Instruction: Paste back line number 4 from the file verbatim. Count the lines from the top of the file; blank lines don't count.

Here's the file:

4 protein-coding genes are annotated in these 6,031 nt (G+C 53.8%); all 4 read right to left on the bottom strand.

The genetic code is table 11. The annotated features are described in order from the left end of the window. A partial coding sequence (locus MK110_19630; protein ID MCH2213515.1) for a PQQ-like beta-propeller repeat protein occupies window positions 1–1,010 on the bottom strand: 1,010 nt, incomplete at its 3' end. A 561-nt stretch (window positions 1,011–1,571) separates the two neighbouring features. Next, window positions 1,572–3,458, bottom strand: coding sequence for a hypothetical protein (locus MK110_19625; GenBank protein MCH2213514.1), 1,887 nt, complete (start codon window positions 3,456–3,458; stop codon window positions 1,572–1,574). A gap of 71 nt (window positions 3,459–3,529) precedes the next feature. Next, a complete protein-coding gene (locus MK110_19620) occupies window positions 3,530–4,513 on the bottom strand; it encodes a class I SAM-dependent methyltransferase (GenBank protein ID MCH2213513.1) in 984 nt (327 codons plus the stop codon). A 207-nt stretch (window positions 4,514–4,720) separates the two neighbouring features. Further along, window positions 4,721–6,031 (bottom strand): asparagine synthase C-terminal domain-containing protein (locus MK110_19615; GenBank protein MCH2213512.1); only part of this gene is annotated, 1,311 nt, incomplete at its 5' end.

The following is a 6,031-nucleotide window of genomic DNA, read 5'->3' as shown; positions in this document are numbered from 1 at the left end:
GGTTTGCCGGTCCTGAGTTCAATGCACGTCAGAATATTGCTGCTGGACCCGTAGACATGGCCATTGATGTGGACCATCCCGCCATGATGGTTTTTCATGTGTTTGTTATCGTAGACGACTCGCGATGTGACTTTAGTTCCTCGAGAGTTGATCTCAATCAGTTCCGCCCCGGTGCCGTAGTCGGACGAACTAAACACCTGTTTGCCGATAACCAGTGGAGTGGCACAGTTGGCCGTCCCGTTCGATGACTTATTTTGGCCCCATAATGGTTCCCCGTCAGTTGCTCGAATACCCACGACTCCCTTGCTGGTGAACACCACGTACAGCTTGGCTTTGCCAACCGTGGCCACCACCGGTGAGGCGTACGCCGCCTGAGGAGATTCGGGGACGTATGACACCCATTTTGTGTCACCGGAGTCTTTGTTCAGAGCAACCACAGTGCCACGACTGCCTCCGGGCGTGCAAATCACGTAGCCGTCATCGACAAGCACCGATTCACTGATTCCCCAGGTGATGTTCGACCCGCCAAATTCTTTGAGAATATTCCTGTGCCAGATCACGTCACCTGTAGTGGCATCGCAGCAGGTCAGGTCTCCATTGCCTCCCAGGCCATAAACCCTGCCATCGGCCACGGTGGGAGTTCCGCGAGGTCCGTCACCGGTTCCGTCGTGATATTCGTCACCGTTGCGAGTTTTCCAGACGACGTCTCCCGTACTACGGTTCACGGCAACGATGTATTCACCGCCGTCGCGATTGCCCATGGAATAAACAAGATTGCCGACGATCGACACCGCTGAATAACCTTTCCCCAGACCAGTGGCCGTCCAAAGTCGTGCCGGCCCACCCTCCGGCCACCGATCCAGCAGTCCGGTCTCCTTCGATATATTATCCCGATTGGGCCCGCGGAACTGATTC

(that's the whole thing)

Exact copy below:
GGTTTGCCGGTCCTGAGTTCAATGCACGTCAGAATATTGCTGCTGGACCCGTAGACATGGCCATTGATGTGGACCATCCCGCCATGATGGTTTTTCATGTGTTTGTTATCGTAGACGACTCGCGATGTGACTTTAGTTCCTCGAGAGTTGATCTCAATCAGTTCCGCCCCGGTGCCGTAGTCGGACGAACTAAACACCTGTTTGCCGATAACCAGTGGAGTGGCACAGTTGGCCGTCCCGTTCGATGACTTATTTTGGCCCCATAATGGTTCCCCGTCAGTTGCTCGAATACCCACGACTCCCTTGCTGGTGAACACCACGTACAGCTTGGCTTTGCCAACCGTGGCCACCACCGGTGAGGCGTACGCCGCCTGAGGAGATTCGGGGACGTATGACACCCATTTTGTGTCACCGGAGTCTTTGTTCAGAGCAACCACAGTGCCACGACTGCCTCCGGGCGTGCAAATCACGTAGCCGTCATCGACAAGCACCGATTCACTGATTCCCCAGGTGATGTTCGACCCGCCAAATTCTTTGAGAATATTCCTGTGCCAGATCACGTCACCTGTAGTGGCATCGCAGCAGGTCAGGTCTCCATTGCCTCCCAGGCCATAAACCCTGCCATCGGCCACGGTGGGAGTTCCGCGAGGTCCGTCACCGGTTCCGTCGTGATATTCGTCACCGTTGCGAGTTTTCCAGACGACGTCTCCCGTACTACGGTTCACGGCAACGATGTATTCACCGCCGTCGCGATTGCCCATGGAATAAACAAGATTGCCGACGATCGACACCGCTGAATAACCTTTCCCCAGACCAGTGGCCGTCCAAAGTCGTGCCGGCCCACCCTCCGGCCACCGATCCAGCAGTCCGGTCTCCTTCGATATATTATCCCGATTGGGCCCGCGGAACTGATTC